James Mcpherson's Antebellum Southern Exceptionalism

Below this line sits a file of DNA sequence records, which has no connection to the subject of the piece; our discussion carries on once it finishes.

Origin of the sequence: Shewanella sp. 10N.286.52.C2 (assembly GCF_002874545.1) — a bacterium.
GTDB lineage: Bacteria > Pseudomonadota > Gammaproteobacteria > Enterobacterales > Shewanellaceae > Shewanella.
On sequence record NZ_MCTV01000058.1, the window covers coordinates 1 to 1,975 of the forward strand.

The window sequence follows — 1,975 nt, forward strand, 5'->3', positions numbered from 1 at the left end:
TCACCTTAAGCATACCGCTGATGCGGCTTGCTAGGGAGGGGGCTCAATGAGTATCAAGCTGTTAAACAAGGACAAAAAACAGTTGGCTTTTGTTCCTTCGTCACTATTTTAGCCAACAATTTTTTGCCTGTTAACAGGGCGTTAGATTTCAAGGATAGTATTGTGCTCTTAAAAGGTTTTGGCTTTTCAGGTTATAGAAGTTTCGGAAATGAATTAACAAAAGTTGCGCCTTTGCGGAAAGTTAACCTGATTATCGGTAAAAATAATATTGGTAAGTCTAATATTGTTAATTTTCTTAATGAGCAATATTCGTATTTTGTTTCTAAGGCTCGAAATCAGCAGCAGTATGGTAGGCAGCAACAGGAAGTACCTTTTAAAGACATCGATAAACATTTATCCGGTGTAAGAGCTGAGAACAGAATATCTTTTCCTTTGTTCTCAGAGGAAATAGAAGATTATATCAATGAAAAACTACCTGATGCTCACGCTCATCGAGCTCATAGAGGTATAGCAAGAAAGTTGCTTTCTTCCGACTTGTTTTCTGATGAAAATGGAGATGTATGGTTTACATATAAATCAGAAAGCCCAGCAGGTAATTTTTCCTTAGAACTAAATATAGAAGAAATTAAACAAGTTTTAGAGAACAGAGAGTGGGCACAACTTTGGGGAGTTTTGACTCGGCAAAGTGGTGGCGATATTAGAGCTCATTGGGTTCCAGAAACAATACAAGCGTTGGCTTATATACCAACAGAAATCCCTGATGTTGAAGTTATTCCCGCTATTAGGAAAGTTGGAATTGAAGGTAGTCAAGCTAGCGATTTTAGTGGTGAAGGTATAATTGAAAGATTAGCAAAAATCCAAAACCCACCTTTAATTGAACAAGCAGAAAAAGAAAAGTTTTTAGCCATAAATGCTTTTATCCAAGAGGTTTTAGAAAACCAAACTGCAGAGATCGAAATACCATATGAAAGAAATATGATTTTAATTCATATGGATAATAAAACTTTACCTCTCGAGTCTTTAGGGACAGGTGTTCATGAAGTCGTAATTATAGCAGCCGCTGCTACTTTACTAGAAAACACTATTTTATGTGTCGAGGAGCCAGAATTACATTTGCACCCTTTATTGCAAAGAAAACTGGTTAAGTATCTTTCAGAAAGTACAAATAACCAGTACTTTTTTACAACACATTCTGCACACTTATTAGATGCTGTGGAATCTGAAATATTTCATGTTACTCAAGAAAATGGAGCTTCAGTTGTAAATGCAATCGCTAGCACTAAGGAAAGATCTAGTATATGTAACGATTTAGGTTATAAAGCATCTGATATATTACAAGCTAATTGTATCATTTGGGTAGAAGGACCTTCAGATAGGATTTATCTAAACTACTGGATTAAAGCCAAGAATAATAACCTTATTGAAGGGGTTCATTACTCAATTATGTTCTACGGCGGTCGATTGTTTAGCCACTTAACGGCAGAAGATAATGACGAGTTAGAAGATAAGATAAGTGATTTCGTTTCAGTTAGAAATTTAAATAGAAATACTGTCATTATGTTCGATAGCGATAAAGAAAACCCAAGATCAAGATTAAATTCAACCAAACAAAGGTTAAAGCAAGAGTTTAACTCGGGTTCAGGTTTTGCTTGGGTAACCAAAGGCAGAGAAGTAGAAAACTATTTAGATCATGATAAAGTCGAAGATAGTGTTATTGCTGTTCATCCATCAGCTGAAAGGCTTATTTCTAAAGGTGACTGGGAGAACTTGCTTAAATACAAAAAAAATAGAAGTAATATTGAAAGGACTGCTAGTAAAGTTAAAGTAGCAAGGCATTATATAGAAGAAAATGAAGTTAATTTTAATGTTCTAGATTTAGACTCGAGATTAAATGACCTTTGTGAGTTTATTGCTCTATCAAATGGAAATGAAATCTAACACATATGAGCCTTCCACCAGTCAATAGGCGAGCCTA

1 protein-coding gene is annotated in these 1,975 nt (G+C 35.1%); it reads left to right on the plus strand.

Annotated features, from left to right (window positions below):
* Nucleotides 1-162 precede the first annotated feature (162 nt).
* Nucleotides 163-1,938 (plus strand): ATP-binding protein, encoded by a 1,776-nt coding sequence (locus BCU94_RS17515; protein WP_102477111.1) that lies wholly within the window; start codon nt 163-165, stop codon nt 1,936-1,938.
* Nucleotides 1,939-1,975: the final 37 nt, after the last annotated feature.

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Throughout the course of history, one of the most pivotal points was the American Revolution. The independence the colonies gained from England allowed for the creation of the way we live today. However, it is important to know that while some aspects of our country today are based on rules set during the revolution, America, as we know it today, was shaped drastically by the Civil war. The Civil war acted as a second revolution in our country, pushing us closer to how society is now. Historians have wondered what caused the Civil War, was it a matter of slavery? Politics? Or another underlying issue? Historians such as James McPherson, William Gienapp, and Susan-Mary Grant have explored events that occurred before the Civil war and ultimately describe why the South succeeded. In McPherson’s “Antebellum Southern Exceptionalism” essay, it is noted that the argument is focused on the fact that although the South was seen as different and exceptional, it was actually the North who had been changing. The South was only keeping the same values and traditions it had been following for years (McPherson 41). One instance where the North’s change is noted is when McPherson demonstrates the percentage of agricultural work in the North and South; "In 1800, 82 percent of the Southern labor force worked in agriculture compared with 68 percent in the free states. By 1860 the Northern share had dropped to 40 percent while the Southern proportion had actually increased slightly, to 84

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